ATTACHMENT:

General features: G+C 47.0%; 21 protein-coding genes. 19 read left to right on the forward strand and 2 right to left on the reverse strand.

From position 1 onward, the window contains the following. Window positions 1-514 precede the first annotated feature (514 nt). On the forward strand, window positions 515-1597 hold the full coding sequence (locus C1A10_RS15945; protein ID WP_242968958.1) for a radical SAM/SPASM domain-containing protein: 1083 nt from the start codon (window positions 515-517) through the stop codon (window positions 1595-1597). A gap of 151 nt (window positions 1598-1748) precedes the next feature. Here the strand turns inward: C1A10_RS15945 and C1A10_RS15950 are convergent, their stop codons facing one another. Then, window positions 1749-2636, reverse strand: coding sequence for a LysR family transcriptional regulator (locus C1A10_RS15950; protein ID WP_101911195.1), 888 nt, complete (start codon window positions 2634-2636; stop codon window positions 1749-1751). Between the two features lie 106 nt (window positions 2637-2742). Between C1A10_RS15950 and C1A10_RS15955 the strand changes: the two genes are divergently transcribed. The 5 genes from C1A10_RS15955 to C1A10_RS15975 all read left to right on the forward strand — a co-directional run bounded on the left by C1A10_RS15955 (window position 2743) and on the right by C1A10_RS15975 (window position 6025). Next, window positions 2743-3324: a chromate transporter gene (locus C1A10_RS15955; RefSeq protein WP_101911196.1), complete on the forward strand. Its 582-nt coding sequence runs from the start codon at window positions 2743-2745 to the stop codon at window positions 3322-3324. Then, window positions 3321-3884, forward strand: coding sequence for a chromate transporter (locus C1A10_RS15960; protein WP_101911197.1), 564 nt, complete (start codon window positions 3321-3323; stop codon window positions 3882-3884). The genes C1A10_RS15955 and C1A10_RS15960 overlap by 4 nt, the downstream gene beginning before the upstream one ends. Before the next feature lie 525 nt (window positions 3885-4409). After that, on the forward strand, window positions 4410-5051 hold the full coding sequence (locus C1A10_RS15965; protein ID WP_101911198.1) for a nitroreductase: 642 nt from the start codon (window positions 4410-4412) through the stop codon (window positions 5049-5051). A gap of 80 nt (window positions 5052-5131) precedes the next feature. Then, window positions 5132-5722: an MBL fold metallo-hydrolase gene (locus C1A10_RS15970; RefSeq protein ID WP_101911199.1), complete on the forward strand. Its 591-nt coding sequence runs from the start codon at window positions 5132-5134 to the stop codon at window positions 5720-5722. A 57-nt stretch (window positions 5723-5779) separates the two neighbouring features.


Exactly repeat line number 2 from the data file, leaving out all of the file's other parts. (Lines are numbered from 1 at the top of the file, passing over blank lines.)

From position 1 onward, the window contains the following. Window positions 1-514 precede the first annotated feature (514 nt). On the forward strand, window positions 515-1597 hold the full coding sequence (locus C1A10_RS15945; protein ID WP_242968958.1) for a radical SAM/SPASM domain-containing protein: 1083 nt from the start codon (window positions 515-517) through the stop codon (window positions 1595-1597). A gap of 151 nt (window positions 1598-1748) precedes the next feature. Here the strand turns inward: C1A10_RS15945 and C1A10_RS15950 are convergent, their stop codons facing one another. Then, window positions 1749-2636, reverse strand: coding sequence for a LysR family transcriptional regulator (locus C1A10_RS15950; protein ID WP_101911195.1), 888 nt, complete (start codon window positions 2634-2636; stop codon window positions 1749-1751). Between the two features lie 106 nt (window positions 2637-2742). Between C1A10_RS15950 and C1A10_RS15955 the strand changes: the two genes are divergently transcribed. The 5 genes from C1A10_RS15955 to C1A10_RS15975 all read left to right on the forward strand — a co-directional run bounded on the left by C1A10_RS15955 (window position 2743) and on the right by C1A10_RS15975 (window position 6025). Next, window positions 2743-3324: a chromate transporter gene (locus C1A10_RS15955; RefSeq protein WP_101911196.1), complete on the forward strand. Its 582-nt coding sequence runs from the start codon at window positions 2743-2745 to the stop codon at window positions 3322-3324. Then, window positions 3321-3884, forward strand: coding sequence for a chromate transporter (locus C1A10_RS15960; protein WP_101911197.1), 564 nt, complete (start codon window positions 3321-3323; stop codon window positions 3882-3884). The genes C1A10_RS15955 and C1A10_RS15960 overlap by 4 nt, the downstream gene beginning before the upstream one ends. Before the next feature lie 525 nt (window positions 3885-4409). After that, on the forward strand, window positions 4410-5051 hold the full coding sequence (locus C1A10_RS15965; protein ID WP_101911198.1) for a nitroreductase: 642 nt from the start codon (window positions 4410-4412) through the stop codon (window positions 5049-5051). A gap of 80 nt (window positions 5052-5131) precedes the next feature. Then, window positions 5132-5722: an MBL fold metallo-hydrolase gene (locus C1A10_RS15970; RefSeq protein ID WP_101911199.1), complete on the forward strand. Its 591-nt coding sequence runs from the start codon at window positions 5132-5134 to the stop codon at window positions 5720-5722. A 57-nt stretch (window positions 5723-5779) separates the two neighbouring features.